Monday, 16 September 2013

September 11 – It’s always party-time in Greece

The little village of Skala Eresos is about to be shaken up with the annual women’s festival which takes place from 7 to 21 September. During these days women from all over the world will flock together, will dance, drink and flirt, but they’ll also attend workshops, make music and visit exhibitions.

This women’s festival is only one of the many festivals you can find on Lesvos. There’s the Sardine Festival of Kalloni, the Ouzo Festival in Plomari and this summer for the first time, in Mytilini and Sigri, there is a Commerce Festival in mytilini, a Beach Street Festival in Vatera and the Chestnut Festival in Agiasos. These are only the festive days that do not have a religious background, although most of the holidays in Greece are based on a religious event.

Christmas, Easter and the Assumption of Mary are the biggest High Days; Easter coming first with many other celebration days connected to this Holy Event. Of the Greek-orthodox calendar of name days (Greeks celebrate their name day and not their birthday), dates that are not dedicated to a saint form a big minority. And it’s not only individuals who celebrate their name day; so too do all churches and chapels (and there are so many of them). These celebrate the day of the saint in whose honour they are built, as do all cities and villages who have a patron saint who will be honoured once a year. For instance, on the last Sunday in July, the patron saint of Molyvos gets a little party, see: The Robinson Crusoe of Molyvos.

You see, Greeks are always busy feasting. Just like today, it is the name day of all Eves and Evanthia’s. I know at least three of them and according to Greek tradition they all have to be bestowed with your best wishes, and, if good friends, they should be visited. If you are in Skala Eresou then you also participate in the festival and I am sure somewhere on the island there must be a chapel dedicated to Saint Eve. There are not so many people named after Evanthia, but imagine October 26th when all Dimitris’, Dimitra’s, Mitsos’ and Stephanos’ are celebrated, or January 7th when all Yannis’, Yanoula’s, Ioanna’s (and all other variations on this name) are going out to have a party. Then half of Greece is celebrating, because who does not know a Yanni or a Dimitra? And now there are more and more Greeks starting to celebrate their birthday as well. Are they clever: they get spoiled twice a year!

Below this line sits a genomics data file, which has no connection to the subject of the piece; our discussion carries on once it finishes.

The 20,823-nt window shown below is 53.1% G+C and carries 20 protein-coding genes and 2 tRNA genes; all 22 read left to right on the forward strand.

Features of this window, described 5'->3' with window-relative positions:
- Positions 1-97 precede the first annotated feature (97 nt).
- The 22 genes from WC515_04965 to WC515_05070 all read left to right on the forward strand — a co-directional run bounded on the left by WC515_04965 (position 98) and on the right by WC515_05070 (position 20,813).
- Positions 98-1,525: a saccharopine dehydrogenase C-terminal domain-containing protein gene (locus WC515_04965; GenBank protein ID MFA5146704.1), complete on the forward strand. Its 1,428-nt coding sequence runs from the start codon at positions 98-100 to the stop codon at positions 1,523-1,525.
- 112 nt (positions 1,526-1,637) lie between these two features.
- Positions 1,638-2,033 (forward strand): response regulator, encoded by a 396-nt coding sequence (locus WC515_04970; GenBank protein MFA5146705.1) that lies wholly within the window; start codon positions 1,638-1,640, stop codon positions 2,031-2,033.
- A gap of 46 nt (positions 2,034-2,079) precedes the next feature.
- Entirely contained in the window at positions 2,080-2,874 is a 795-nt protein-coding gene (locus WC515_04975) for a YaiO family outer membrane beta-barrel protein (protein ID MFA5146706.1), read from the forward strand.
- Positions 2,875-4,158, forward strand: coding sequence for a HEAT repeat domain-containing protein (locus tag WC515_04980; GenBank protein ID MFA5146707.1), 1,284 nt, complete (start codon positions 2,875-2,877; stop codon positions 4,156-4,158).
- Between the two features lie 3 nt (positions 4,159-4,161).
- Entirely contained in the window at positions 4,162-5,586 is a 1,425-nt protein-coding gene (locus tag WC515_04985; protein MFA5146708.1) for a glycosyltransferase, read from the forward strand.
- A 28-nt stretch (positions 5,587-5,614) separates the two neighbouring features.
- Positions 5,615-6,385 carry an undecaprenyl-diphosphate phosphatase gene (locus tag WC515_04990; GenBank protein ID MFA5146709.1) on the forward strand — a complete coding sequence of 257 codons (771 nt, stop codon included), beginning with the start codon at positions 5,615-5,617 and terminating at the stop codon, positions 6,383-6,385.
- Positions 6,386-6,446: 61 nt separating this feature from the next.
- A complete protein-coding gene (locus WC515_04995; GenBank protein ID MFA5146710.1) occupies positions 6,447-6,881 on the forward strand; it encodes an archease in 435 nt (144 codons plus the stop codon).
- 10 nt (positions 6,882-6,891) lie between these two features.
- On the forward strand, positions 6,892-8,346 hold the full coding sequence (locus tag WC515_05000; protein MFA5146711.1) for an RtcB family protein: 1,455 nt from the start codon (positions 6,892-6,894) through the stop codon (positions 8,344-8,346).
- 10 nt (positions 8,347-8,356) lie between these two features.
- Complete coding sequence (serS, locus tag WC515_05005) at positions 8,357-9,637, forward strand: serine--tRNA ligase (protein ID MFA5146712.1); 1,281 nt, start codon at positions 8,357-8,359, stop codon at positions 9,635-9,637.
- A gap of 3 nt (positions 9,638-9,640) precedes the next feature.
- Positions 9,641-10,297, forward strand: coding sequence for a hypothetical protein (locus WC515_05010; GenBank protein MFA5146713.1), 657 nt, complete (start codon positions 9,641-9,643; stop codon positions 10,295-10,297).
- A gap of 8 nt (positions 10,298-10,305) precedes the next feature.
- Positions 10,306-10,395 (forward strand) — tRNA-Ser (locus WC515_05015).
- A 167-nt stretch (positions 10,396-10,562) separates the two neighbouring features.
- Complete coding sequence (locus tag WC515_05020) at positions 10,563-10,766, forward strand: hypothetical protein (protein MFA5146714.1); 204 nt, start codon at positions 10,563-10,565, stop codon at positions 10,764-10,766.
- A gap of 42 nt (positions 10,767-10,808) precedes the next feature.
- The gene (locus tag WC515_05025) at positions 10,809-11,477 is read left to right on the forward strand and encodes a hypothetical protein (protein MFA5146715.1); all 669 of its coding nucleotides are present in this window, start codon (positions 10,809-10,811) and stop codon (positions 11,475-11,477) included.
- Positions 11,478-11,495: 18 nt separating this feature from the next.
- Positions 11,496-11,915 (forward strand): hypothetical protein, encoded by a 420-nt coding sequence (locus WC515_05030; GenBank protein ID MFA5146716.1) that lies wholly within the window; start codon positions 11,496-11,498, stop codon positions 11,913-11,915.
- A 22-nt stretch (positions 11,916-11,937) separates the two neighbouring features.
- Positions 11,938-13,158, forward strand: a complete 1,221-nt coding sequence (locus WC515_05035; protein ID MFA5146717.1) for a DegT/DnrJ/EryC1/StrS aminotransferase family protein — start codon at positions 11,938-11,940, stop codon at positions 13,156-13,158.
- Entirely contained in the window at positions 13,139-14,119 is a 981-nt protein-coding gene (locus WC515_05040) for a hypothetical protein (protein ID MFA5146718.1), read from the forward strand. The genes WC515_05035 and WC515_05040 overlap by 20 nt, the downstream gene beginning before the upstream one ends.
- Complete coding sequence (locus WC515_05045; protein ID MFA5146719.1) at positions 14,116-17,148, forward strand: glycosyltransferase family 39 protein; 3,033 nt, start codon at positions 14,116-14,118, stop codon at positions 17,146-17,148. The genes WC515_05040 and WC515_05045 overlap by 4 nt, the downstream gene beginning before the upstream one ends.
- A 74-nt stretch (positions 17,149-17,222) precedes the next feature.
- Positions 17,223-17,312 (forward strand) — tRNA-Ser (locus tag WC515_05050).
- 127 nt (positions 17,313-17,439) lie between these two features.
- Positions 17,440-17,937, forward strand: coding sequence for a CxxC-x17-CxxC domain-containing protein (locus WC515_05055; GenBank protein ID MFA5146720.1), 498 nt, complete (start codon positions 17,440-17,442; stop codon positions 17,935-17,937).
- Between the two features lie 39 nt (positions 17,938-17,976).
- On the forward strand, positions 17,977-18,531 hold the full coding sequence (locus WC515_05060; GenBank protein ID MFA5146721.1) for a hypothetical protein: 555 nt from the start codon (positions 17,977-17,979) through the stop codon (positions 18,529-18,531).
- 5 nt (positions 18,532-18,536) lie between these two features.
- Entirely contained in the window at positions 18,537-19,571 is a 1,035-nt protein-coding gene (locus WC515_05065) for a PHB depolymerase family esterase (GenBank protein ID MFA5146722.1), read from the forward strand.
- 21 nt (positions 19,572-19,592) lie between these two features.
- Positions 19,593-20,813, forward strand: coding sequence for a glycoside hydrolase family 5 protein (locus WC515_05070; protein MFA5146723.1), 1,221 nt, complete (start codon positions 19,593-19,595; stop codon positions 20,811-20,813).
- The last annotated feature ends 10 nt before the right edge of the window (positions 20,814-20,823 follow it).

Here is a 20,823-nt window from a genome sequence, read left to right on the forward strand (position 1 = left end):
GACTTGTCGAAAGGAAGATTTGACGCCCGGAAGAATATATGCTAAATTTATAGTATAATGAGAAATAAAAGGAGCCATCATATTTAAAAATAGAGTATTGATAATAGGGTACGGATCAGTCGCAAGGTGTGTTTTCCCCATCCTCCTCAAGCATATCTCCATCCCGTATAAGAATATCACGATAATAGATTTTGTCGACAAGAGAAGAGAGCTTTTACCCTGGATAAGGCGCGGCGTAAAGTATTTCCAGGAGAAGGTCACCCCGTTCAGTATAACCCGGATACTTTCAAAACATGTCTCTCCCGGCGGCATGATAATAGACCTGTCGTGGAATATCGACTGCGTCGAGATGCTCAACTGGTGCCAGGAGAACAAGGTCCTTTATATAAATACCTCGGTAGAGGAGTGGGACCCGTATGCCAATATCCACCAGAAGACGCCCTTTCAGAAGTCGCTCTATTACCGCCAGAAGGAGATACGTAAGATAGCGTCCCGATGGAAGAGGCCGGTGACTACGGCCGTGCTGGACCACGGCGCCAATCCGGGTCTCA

But we’re not yet at the end of the list, because not only the name days of the saints are celebrated, there are also days where an event connected with such a saint is a reason to throw a party. As on August 29th when we went to a taverna in Skamnioudi and found the place empty. No customers, and the staff there had all gone to the village in order to celebrate the day of the Decapitation of John the Baptist. One of the stories goes that John was arrested by Herod Antipas because John made critical remarks about the fact that Herod wanted to divorce his wife in favour of his sister in law. When Salomé, Herod’s niece an daughter of his beloved sister in law, enchanted him with a beautiful dance he accorded her a wish. It was probably her mother who had whispered her the wish for the head of John the Baptist, which was brought to Salomé on a golden plate. You think this is a reason to celebrate?

Coming on September 14th there will be another similarly odd day when shops in Mytilini will be closed for the occasion of the Elevation of the Holy Cross. I have never heard about this, but it is indeed a Catholic and Orthodox celebration of the day that the Holy Cross (on which Jesus died) was found. Flavia Julia Helena was the mother of Constantine the Great (the Roman emperor who stopped the Christian persecution). While he was emperor he took his mother to visit Palestine and Helen went on a souvenir hunt. She discovered the grave of Jesus, took some souvenirs from the remains of the Three Holy Kings and also found the Holy Cross. Later on she was proclaimed a saint, but obviously only a name day was not enough, so her discovery of the Holy Cross became worth a celebration day too. So if you don’t know of these semi-holidays, you could well travel to Mytilini and find shops closed because the shopkeeper wants to celebrate the Holy Cross. Wouldn’t it be better if only Stavros’ and Stavroula’s, named after the Holy Cross, were to celebrate that day?

And finally Greece has also some politically related holidays like March 25th Independence Day, October 28th Ochi day and November 8th the local Independence Day on Lesvos. So if you want to find a day without a party on Lesvos, you will need some planning and research.

(with thanks to Mary Staples)

© Smitaki 2013

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